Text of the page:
The beginnings of The Chevalier date to 2018. After helping to take a show called Farinelli and the King to Broadway, bassist Chi-Chi Nwanoku and philanthropist Margaret Casely-Hayford came to Barclay with the idea for a production spotlighting Bologne. “I said, ‘Who’s that?’ ” Barclay said. The two outlined Bologne’s outsized resume, and he was stunned. “I immediately went and got his biography and read it, and was embarrassed,” Barclay said. “As a musicologist — [then] 37 years old — I had never heard of him.”
Barclay pitched the concept to the Globe, but the theater turned down the project. He then began looking elsewhere for possible collaborators because he was convinced the story needed to be told. He approached the Boston Symphony Orchestra, which administers the Tanglewood Music Festival in Lenox, Mass. It was preparing in 2019 to open the Tanglewood Learning Institute, which presents multi-disciplinary educational initiatives, and leaders there immediately saw the project’s potential. “They said, ‘We’ll take it,’ ” he said. “I said, ‘You’ll take what?’ They said, ‘We’ll take whatever you want to do. Here’s a budget.’ ”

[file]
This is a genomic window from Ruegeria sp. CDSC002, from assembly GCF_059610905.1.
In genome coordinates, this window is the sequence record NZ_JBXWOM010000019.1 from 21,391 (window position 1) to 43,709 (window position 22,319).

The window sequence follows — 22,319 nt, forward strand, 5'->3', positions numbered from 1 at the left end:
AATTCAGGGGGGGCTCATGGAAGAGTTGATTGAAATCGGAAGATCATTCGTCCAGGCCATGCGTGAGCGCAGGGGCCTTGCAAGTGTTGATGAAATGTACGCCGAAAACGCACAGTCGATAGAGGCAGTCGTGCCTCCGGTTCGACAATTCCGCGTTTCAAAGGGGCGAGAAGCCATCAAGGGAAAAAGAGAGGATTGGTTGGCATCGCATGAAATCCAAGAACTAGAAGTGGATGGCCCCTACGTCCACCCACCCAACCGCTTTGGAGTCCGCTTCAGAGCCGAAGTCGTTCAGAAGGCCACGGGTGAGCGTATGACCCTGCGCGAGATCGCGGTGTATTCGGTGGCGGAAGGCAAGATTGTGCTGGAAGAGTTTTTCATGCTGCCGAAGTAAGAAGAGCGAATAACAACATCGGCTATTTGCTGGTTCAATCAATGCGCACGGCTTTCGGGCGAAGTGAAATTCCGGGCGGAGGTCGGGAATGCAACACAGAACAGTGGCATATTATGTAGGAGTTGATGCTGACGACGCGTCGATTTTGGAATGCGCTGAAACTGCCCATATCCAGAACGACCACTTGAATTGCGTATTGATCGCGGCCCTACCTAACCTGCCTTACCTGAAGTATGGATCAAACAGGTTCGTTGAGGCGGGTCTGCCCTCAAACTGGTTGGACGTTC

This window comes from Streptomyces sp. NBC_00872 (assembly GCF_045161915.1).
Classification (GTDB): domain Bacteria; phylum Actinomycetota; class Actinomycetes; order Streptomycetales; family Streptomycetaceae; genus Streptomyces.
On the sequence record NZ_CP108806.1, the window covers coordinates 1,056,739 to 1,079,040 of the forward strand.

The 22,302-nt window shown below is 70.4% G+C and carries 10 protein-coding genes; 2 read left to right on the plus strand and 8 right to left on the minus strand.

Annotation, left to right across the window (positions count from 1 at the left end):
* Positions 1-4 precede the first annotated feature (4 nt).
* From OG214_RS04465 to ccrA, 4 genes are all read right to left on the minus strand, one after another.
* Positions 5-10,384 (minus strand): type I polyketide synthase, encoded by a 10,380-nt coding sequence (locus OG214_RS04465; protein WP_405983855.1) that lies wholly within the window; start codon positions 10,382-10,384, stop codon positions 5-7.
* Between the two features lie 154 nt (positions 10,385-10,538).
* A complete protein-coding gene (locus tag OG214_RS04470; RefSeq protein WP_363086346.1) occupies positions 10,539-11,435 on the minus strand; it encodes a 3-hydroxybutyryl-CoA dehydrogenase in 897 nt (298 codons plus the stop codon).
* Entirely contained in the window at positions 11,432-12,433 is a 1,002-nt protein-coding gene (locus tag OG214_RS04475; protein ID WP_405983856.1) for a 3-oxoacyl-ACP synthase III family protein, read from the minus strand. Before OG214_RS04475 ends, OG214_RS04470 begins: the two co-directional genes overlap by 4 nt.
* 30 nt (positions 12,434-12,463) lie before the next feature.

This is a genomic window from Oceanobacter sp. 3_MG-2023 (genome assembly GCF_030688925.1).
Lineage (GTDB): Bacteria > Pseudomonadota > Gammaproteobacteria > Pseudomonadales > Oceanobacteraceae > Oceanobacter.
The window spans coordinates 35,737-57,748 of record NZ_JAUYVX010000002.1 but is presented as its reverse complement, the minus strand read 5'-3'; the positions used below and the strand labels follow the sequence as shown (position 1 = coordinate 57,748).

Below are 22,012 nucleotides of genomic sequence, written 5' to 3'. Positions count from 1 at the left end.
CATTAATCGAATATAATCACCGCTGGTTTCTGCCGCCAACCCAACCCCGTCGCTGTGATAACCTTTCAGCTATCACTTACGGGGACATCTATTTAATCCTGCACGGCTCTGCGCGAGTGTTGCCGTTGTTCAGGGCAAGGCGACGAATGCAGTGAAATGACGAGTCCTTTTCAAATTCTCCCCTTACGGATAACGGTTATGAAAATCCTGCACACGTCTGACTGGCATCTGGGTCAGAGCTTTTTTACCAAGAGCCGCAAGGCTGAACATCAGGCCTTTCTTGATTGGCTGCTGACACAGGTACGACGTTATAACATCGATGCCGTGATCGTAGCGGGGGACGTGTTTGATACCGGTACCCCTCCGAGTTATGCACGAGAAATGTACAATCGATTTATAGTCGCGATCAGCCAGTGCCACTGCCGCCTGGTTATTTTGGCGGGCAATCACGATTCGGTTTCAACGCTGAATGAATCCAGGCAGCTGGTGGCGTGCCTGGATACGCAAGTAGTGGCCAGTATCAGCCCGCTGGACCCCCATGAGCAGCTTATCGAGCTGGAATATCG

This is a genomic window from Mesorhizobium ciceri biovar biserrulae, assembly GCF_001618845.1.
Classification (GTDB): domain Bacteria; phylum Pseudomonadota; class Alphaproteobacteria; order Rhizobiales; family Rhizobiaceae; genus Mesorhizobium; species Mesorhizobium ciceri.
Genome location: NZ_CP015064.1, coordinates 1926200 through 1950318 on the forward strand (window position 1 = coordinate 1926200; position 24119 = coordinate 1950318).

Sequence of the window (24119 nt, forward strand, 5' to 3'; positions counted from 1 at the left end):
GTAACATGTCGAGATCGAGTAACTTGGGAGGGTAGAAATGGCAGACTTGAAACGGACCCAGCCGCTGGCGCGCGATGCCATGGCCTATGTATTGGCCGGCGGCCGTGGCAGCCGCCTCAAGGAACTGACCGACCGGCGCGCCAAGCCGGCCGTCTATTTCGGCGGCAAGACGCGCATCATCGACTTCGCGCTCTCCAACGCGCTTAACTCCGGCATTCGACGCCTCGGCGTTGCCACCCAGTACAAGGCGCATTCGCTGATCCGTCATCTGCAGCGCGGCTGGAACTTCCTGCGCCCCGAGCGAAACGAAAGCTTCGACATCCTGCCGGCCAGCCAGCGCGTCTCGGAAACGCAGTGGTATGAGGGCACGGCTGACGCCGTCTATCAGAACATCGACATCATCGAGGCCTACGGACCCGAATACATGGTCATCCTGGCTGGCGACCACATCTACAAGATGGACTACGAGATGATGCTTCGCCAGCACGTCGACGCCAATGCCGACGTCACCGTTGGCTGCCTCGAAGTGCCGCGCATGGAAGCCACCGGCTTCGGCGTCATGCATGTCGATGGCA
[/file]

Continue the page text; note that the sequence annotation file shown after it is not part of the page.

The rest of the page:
Barclay, who holds a master of fine arts degree in playwriting, had originally hoped to collaborate with another playwright on the project, but the Boston Symphony’s tight deadline forced him to create the entire work himself. He wrote scenes that primarily explore the composer's musical side, including the lessons Bologne gave to Marie Antoinette (Merritt Janson) and his conversations with Mozart (David Joseph), who was briefly his roommate for six months in 1778. “I was blown away,” Elliott said. “I was honestly floored by the work Bill had done to put it together and all the historical aspects he had to dig for to be relevant to his [Bologne’s] life and be accurate.”
An early version of the work debuted in 2019 with a stage reading at Tanglewood. “People went mad for the story of Joseph Bologne,” Barclay said. He then continued to refine his original concept, consulting with dramaturgs, playwrights and others; Chicagoans will be the first to see the completed concert version.